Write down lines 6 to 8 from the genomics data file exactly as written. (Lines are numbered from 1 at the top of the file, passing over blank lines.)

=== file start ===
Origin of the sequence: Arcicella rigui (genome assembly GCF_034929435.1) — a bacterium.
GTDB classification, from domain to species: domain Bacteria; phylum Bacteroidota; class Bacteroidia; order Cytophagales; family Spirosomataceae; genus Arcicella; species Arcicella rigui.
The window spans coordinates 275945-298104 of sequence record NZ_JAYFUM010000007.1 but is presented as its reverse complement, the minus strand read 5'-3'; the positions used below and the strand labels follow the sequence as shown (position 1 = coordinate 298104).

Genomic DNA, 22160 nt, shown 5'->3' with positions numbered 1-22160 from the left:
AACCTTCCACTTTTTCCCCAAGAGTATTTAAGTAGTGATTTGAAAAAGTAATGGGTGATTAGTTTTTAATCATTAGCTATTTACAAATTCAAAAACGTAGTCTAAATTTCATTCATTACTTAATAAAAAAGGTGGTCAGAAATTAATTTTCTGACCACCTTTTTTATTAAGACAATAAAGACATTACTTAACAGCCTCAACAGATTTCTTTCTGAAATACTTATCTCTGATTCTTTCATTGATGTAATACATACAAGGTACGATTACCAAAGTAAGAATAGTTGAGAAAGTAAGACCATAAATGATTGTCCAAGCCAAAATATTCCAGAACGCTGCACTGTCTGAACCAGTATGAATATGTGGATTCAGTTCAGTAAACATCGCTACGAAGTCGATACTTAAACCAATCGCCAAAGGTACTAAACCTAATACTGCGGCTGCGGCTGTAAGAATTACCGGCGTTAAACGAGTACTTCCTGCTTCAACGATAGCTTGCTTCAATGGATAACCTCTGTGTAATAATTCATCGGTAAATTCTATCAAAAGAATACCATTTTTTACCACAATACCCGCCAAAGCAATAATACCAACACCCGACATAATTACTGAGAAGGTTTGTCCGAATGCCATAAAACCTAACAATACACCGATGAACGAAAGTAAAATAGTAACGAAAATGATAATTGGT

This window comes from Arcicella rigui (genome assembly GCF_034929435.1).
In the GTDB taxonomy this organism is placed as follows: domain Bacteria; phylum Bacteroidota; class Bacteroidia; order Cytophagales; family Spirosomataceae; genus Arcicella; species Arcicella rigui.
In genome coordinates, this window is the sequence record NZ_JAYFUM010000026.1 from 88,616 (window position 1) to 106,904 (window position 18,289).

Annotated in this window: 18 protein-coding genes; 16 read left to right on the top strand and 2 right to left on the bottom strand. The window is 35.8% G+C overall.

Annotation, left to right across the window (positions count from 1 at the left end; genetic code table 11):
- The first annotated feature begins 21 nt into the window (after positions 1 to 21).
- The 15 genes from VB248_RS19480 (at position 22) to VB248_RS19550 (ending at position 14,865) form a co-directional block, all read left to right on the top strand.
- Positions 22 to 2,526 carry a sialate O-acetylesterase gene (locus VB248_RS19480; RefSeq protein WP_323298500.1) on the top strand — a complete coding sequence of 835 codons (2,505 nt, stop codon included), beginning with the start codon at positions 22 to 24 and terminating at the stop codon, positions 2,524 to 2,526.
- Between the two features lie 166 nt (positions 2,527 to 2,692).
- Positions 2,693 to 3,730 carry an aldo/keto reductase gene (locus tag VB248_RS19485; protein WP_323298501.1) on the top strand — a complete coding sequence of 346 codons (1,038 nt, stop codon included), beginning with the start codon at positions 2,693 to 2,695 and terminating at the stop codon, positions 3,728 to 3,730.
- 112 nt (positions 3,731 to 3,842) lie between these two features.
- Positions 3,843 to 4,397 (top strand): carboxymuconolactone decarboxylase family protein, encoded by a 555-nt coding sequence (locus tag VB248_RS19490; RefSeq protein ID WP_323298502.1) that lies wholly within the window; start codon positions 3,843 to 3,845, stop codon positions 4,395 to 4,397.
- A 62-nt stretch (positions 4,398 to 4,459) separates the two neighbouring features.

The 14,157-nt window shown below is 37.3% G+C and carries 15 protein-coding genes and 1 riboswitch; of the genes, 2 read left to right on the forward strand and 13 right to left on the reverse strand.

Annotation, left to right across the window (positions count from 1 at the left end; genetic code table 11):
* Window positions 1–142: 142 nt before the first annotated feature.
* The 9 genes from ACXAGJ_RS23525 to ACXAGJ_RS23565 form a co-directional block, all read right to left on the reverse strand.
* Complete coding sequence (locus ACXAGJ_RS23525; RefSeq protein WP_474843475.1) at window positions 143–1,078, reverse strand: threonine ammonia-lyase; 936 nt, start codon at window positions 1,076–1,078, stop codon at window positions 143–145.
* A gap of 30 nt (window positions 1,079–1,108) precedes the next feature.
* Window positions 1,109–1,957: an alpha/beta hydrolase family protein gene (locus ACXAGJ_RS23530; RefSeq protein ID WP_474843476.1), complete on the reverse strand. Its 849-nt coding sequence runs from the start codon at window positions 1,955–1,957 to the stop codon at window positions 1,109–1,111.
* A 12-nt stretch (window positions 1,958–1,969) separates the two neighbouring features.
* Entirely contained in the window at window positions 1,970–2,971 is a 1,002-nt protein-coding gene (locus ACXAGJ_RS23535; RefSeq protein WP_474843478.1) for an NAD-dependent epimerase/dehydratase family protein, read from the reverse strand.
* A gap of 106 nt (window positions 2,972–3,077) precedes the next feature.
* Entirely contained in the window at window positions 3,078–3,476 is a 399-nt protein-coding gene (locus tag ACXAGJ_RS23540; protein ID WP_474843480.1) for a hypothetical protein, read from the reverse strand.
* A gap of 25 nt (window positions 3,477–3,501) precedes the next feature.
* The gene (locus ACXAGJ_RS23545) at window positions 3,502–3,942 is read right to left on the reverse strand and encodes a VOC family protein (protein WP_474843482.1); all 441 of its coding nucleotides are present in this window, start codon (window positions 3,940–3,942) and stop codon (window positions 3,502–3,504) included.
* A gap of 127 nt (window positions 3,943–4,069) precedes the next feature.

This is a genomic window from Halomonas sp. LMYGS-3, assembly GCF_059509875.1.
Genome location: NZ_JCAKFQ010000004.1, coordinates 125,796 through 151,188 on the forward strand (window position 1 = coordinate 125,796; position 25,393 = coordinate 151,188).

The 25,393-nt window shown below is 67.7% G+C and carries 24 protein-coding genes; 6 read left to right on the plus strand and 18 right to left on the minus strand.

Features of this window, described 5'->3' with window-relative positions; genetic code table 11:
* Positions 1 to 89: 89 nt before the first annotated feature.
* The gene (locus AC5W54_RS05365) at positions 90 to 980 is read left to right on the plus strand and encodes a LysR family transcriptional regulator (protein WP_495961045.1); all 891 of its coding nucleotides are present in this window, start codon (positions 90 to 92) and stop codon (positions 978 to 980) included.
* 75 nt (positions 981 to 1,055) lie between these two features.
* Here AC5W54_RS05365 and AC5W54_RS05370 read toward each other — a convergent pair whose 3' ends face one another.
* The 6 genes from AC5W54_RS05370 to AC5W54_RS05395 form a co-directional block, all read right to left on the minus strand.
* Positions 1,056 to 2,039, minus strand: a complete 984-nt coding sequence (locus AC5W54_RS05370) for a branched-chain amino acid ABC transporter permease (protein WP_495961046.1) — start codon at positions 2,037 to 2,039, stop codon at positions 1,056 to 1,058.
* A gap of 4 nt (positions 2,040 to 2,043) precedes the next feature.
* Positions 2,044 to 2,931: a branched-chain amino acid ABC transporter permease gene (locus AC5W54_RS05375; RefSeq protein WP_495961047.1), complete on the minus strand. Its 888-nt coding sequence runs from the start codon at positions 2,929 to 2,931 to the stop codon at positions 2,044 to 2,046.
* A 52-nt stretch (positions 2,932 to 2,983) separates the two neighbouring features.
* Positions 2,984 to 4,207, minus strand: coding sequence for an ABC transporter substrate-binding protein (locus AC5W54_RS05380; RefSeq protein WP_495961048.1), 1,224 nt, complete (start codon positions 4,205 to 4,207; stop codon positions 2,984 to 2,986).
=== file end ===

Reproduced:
This window comes from Arcicella rigui (genome assembly GCF_034929435.1).
In the GTDB taxonomy this organism is placed as follows: domain Bacteria; phylum Bacteroidota; class Bacteroidia; order Cytophagales; family Spirosomataceae; genus Arcicella; species Arcicella rigui.
In genome coordinates, this window is the sequence record NZ_JAYFUM010000026.1 from 88,616 (window position 1) to 106,904 (window position 18,289).